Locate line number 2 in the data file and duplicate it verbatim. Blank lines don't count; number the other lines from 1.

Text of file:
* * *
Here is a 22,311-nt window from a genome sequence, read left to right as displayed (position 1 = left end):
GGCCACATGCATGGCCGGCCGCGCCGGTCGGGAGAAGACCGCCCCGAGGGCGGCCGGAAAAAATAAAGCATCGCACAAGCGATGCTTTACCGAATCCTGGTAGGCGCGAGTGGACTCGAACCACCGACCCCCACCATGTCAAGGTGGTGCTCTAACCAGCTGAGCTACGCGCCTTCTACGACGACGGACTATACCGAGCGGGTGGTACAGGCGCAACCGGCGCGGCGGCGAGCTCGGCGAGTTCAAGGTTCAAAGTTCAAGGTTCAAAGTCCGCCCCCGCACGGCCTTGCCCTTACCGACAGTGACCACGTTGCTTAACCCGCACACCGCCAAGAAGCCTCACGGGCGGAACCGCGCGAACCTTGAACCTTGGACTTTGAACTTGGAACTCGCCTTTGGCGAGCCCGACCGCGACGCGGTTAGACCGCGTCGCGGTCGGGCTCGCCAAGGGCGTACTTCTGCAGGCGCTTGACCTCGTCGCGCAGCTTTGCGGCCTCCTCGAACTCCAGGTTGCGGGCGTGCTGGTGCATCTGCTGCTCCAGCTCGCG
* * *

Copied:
GGCCACATGCATGGCCGGCCGCGCCGGTCGGGAGAAGACCGCCCCGAGGGCGGCCGGAAAAAATAAAGCATCGCACAAGCGATGCTTTACCGAATCCTGGTAGGCGCGAGTGGACTCGAACCACCGACCCCCACCATGTCAAGGTGGTGCTCTAACCAGCTGAGCTACGCGCCTTCTACGACGACGGACTATACCGAGCGGGTGGTACAGGCGCAACCGGCGCGGCGGCGAGCTCGGCGAGTTCAAGGTTCAAAGTTCAAGGTTCAAAGTCCGCCCCCGCACGGCCTTGCCCTTACCGACAGTGACCACGTTGCTTAACCCGCACACCGCCAAGAAGCCTCACGGGCGGAACCGCGCGAACCTTGAACCTTGGACTTTGAACTTGGAACTCGCCTTTGGCGAGCCCGACCGCGACGCGGTTAGACCGCGTCGCGGTCGGGCTCGCCAAGGGCGTACTTCTGCAGGCGCTTGACCTCGTCGCGCAGCTTTGCGGCCTCCTCGAACTCCAGGTTGCGGGCGTGCTGGTGCATCTGCTGCTCCAGCTCGCG